Efforts to tackle systemic racism in the administration of justice need to include a focus on the rights of the disabled community, according to a University of Pennsylvania law professor.
Even though race and disability may not often be discussed in the realm of criminal justice, their intersection plays a large part in the activities of law enforcement in at-risk communities, writes Jasmine Harris in a paper published in Yale Law Journal.
Research shows that people of color, specifically Black people, are more likely to have interactions with the police than white people. This is heightened if the individual has a disability.
According to the paper, 55 percent of Black people with a disability are arrested before the age of 28. Additionally, the chance that someone with an autistic spectrum disorder will have an interaction with the police is seven times that of someone without that disorder, said the paper.
“Disability rights discourse largely has failed to encompass racism, and anti-racism discourse largely has failed to encompass disability,” said scholar Dorothy Roberts, one of the sources quoted in the paper.
“The disability rights and civil rights movements are often compared as two separate struggles that run parallel to each other, rather than struggles that have constituents and issues in common, even as both people of color and people with disabilities share a similar experience of marginalization and “othering” and even though there are people of color with disabilities.”
This means that the community, as well as law enforcement, could harbor implicit bias surrounding people who have a disability and respond to the situation without adequately addressing those disabilities.
“Racism and ableism work in ways that validate and reinforce each other, and for students of color, the two do not exist apart from each other,” writes Harris.
In her paper, Harris describes how race and disability separates into three different sectors.
The first concerns how people of color could be treated as disabled just because of their race, and certain difficulties they may face as a result of their race.
Harris describes the second sector as how biased law enforcement can create negative physical or mental health effects that lead to a disability.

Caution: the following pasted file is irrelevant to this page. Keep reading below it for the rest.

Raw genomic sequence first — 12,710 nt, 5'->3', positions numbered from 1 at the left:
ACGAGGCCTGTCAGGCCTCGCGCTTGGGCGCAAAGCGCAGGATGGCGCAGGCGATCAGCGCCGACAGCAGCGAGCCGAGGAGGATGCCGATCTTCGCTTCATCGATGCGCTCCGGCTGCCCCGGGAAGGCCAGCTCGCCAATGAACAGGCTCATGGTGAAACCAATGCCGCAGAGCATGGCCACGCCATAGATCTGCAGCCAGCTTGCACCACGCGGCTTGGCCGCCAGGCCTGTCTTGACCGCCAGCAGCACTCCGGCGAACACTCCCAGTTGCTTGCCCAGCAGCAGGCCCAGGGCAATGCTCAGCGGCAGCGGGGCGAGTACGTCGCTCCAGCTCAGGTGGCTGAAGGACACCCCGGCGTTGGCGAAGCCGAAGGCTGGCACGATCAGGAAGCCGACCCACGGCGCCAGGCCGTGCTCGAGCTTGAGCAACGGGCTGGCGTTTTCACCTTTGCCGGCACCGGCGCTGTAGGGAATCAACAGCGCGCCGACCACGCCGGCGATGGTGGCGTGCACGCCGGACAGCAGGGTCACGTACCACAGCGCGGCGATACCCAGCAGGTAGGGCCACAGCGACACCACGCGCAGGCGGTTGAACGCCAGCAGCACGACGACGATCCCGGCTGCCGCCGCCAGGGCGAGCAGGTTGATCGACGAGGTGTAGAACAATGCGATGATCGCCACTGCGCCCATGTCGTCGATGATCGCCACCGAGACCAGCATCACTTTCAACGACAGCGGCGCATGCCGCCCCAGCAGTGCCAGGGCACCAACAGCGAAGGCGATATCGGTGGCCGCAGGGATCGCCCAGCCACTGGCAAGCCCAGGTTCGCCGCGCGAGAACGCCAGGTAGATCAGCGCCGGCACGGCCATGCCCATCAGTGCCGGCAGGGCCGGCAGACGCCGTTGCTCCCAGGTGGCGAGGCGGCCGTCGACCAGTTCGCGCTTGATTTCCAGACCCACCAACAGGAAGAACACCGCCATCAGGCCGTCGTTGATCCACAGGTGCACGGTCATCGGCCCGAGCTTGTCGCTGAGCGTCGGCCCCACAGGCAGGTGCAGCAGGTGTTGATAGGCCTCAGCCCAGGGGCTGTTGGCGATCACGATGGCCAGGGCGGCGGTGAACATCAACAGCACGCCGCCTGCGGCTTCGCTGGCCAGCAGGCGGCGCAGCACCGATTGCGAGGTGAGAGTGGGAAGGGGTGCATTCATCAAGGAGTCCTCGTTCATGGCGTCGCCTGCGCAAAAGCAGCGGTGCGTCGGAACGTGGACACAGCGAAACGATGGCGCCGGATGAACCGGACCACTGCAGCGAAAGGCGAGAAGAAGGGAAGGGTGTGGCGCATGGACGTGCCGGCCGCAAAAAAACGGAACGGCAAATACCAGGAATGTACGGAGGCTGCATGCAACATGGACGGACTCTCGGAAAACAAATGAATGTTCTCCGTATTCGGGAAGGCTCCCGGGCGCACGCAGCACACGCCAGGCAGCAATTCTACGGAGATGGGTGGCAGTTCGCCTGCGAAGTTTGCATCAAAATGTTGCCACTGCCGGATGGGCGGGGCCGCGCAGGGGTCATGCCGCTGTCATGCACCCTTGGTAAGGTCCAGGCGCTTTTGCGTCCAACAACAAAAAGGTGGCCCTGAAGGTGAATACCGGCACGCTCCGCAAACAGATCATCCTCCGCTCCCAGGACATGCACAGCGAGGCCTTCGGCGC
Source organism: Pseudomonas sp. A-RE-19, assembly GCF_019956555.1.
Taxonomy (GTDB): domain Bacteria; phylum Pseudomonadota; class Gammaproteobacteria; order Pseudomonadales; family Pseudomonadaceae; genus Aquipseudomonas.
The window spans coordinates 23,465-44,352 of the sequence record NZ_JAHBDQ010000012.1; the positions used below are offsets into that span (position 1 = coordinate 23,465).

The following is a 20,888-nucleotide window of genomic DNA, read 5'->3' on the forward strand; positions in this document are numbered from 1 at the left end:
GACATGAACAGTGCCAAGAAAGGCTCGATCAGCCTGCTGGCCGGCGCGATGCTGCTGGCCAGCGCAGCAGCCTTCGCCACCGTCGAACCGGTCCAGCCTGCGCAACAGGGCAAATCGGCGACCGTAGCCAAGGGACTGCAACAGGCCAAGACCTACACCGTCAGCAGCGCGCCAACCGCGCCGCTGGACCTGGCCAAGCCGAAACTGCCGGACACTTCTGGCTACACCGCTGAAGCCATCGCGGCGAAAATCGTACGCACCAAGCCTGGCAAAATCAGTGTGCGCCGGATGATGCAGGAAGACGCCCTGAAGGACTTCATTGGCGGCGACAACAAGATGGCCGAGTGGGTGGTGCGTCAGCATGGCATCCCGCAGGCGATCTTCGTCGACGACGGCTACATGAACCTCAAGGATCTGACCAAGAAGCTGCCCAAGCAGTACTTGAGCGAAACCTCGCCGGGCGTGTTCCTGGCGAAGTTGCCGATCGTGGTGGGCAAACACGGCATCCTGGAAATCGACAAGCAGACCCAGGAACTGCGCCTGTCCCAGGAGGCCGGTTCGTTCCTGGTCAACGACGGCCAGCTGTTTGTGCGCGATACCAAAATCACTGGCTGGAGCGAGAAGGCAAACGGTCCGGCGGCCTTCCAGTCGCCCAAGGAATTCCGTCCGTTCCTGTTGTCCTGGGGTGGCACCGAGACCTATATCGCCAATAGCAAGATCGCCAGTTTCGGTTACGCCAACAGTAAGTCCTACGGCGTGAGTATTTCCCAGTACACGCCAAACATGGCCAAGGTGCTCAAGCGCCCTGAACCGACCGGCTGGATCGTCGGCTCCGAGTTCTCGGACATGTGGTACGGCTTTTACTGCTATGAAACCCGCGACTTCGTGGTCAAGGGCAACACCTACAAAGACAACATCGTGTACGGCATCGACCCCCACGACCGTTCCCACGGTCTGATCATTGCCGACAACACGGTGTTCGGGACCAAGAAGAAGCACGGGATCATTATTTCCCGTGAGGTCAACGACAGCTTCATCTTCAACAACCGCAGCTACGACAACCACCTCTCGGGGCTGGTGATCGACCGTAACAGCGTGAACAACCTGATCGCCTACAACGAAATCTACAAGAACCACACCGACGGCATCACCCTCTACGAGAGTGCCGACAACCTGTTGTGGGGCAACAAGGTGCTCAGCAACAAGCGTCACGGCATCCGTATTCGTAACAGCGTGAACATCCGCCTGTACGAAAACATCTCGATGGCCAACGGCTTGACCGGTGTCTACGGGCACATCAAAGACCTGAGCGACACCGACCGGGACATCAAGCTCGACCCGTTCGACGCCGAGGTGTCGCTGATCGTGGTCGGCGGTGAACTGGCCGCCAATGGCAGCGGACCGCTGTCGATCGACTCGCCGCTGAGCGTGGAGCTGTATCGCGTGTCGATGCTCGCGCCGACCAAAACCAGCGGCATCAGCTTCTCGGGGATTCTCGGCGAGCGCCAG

“Like disability, race should be viewed as a fluid and changing construct not limited to color but also culture,” said Harris.
The third concerns how those who have had lifelong disabilities may find it difficult because of their race to acquire adequate healthcare and accommodations.
“Both are socially constructed categories manipulated by state and private actors to maintain socio-political and economic power by framing both categories in the language of biological determinism,” wrote Harris.
Throughout history, the reaction of the community—specifically the white community—to race and disability showed how individuals who varied from “norms” of the community weren’t understood.
“Segregation and invisibility in both the race and disability contexts were state-sponsored attempts to move that which society deemed “ugly” or “disgusting” and hide it away to appease white fears,” the paper asserted.
Harris notes that while training and education of law enforcement is necessary, it needs to cover something called aesthetic theories of disability as well, to better address deep-rooted biases that have existed for decades.
“Early local ordinances known as the “ugly laws” regulated the visibility and movement of those bearing socially and politically disfavored marks—criminality, poverty, physical or mental disabilities,” said Harris.
“The social model of disability alone does not address the roots of why policing and officer training, for example, are unlikely to make meaningful dents in sedimented biases that have shaped law-enforcement institutions from their onset,” said Harris, pointing to how an aesthetic theory of disability could more thoroughly address structural racism inside law enforcement.
The paper also touches on how standardized data regarding the intersection of disability and race is important to future research and understanding of its related bias, but is difficult to access due to health privacy laws that may restrict certain information regarding disability.
“Integrating race and disability should not mean the elimination of one identity; that is, any intersectional theory must see both race and disability theories as critical to understanding what happens with multiply marginalized individuals and groups,” said the paper.
Emily Riley is a TCR contributing writer.